At the back-end of 2013 Mapei reappeared with her comeback single and caused quite a stir at Best Fit editorial; ”Don’t Wait” basically epitomises what a perfect song should be in 2013. Life will not be the same after the following three minutes and thirty five seconds.”
Having been on a hiatus of sorts since the release of her 2009 EP The Cocoa Butter Diaries, “Don’t Wait” was basically all we needed to become hooked on the Stockholm-based artist. Its youthful theme, brilliantly bare production and poptastic finger-snaps propelled her directly towards the very top of the vastly competitive female-fronted electro-pop scene. Eight months down the line and this track still sounds as infectious, boisterous and inspiring as ever; it’s little wonder it has enjoyed over 2 million Soundcloud streams.
With the unveiling of a massive second single “Change”, the announcement of her Downtown/Columbia UK released debut album Hey Hey on 22 September and an eagerly anticipated show at London’s Cargo on 2 July, we caught up with the star-in-the-making during a trip to the Capital. Say hello to Mapei; you could, and should, be seeing a lot more of her in the very near future.
What have you been up to in London?
Just a lot of press and interviews, I’ve taken some pictures - it’s been cool! I was out last night so i’m a bit tired. I was going to go to Boiler Room to see a load of grime rappers but didn’t make it in time; I was just floating around talking to everyone!
How did you get into making music?
It’s always come natural to me to sing and perform. I used to entertain my parents! I’d stand in the living room and do these little shows; I started doing that from a young age and in kindergarten I made a speech on how I wanted to sing and stuff. I took music classes in high school too; they taught us how to write music and read notes, which was great. I did a demo with two rappers when I was 12 and the hook was really good, but I guess I really started writing for real in 2002.
You originally started writing rap music; what changed to make you want to move towards pop?
I really wanted to rap because I was really angry before! But funny as well! Something in me wants to be beautiful and feminine now and I think that goes with singing. I’ve always been a Tomboy and trying to be loud worked well for rap before, but now I want to sing. I do have some rapping on the album though.
Was that a conscious decision to embrace the singing?
I’ve actually always wanted to sing but I’ve never had the confidence really. I recorded a lot of me singing but felt self-conscious to put it out, and I thought I sounded better rapping so i just did that. “Don’t Wait” captured my personality and the way I want to sound, so I’m really happy with that song; it’s taken a long time to write a song like that.
Is it a good indication of the direction you want to take?
Exactly. It’s real soulful and my voice sounds classy but I’m channeling a rappy sound; it’s cool.
You’re working alongside some incredible producers like Magnus Lidehäll; how are you finding the experience?
They’re allowing me to express myself and when I come with ideas they seem like they know what im talking about. If I say, “I want this to sound like I’m going down a black alley and I’m really dangerous and driving a black cadillac”, he’ll know what I’m talking about! It’s how I’ve made friends throughout the years - through music and thinking alike.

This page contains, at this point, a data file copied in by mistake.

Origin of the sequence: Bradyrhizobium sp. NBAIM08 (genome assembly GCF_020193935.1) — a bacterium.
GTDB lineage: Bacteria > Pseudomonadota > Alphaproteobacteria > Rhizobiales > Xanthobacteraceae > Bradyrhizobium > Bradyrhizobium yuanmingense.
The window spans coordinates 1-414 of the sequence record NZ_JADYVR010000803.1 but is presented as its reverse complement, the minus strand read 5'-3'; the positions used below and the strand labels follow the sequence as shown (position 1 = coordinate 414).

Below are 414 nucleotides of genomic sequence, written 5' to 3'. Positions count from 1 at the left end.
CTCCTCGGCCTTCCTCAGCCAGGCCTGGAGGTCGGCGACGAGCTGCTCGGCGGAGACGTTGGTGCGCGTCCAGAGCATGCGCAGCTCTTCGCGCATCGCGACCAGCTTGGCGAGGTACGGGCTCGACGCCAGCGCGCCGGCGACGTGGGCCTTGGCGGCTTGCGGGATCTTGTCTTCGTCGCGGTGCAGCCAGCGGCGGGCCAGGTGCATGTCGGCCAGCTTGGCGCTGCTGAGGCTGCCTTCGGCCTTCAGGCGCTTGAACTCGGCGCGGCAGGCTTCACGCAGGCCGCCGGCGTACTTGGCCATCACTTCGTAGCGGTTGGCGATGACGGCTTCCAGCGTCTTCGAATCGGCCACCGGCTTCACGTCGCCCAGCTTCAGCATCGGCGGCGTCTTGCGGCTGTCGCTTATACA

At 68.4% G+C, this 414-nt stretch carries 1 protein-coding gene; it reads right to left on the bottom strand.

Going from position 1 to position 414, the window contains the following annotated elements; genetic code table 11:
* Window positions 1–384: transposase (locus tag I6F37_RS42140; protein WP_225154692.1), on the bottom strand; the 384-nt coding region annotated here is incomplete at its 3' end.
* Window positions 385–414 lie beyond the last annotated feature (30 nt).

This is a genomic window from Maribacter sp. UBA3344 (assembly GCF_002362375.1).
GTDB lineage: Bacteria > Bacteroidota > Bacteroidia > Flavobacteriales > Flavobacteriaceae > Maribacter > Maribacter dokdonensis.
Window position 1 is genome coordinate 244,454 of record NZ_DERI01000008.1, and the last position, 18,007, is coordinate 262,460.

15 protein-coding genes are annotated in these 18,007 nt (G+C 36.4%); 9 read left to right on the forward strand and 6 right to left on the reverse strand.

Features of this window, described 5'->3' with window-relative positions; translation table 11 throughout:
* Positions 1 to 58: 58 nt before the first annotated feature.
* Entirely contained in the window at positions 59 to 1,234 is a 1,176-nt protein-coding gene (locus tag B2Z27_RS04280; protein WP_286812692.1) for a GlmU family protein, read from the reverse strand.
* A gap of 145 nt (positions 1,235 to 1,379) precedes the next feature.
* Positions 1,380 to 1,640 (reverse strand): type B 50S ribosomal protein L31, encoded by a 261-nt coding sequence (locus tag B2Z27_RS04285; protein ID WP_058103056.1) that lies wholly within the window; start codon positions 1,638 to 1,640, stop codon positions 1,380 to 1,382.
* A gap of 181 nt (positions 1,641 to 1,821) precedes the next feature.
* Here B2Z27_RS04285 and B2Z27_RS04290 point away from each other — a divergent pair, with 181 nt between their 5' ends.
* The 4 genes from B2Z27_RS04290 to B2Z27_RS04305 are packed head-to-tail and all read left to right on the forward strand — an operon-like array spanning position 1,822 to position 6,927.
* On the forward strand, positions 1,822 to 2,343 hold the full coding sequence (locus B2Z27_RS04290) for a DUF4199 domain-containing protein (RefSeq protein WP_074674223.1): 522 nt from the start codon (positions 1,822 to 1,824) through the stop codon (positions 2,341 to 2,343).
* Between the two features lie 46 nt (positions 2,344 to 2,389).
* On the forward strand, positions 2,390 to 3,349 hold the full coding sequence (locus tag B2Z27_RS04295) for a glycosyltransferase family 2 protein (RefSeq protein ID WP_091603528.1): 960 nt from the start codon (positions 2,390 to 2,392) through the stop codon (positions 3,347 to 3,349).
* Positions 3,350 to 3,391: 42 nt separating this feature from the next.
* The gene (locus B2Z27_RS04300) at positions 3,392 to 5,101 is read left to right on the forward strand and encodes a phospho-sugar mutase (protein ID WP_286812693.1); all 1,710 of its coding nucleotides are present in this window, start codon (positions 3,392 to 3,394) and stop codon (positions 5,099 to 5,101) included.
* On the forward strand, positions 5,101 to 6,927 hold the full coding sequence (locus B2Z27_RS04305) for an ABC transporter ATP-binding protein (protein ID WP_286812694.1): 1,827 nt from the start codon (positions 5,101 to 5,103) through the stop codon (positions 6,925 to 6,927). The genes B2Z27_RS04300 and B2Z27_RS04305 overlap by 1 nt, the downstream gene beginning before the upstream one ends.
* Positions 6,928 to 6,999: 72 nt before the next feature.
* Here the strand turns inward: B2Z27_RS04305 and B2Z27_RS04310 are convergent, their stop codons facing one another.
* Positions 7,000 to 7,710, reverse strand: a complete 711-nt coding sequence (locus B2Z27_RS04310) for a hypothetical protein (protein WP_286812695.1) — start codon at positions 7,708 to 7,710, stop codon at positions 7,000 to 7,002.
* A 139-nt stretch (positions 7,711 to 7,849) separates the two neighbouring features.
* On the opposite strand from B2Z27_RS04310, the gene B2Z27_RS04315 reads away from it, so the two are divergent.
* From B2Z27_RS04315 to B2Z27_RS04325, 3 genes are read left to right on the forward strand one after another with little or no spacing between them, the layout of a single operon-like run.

You’ve moved around a lot; what has that travelling been like?
I was born in Providence but moved to Stockholm when I was 10 and I’ve been there ever since. I used to go back to the States every summer and play around the fire hydrants listening to hip-hop and going to barbecues. Then in the winter I would be chilling with all these different cultures that exist in Sweden now. I’m used to being in different settings, I’m a nomad; I just really want to find a home!
Do you find it difficult?
I don’t mind floating around, but there are times I just want to sit on a porch and call a place my home. I really love Ethiopia, that was really nice; maybe i’ll go there!
Has the Swedish music scene had a big influence on you?
Definitely. But also American music has because that was the music I listened to in Sweden and that’s what people try and copy. The hit producers in Sweden want to make Americana-type music. America’s really influenced me - stuff like Wack M.C. and all these 90’s R&B videos - I’ve been really inspired by them.
What about growing-up?
Growing-up I really liked albums: Tupac’s Makaveli, Radiohead, Madonna, Mary J Blige is a big influence.
What can you reveal about your record?
It’s coming out in September. It’s feel-good, fluffy, girly, tropical and dope! I hope people like it!
”Don’t Wait” has had an incredible amount of internet attention; have you enjoyed it?
It’s been so nice! I had a little party on the internet while people were tweeting a lot about it. I was sitting there listening to it over and over and had this amazing feeling in my body. I just set up a Twitter with the release of the song and people were like, “She’s back!” It was cool but kind of scary! “How did so many people find this?” I have a million views, it’s like, “Who are these people!?”
Downtown is a great label; how are you finding it?
It’s a good home. They’re not too hands-on but let me do what I want to do. If I have ideas they’re not controlling, they will just help make it happen; I’m just trying to create.
What do you enjoy doing away from music?
When I’m not recording I like chilling with friends and family. They didn’t really live in Sweden with me, so I’m sort of reconnecting with my family now. I’ve been eating a lot with them lately!
Mapei’s debut full-length Hey Hey will be released by Downtown/Columbia UK on 22 September.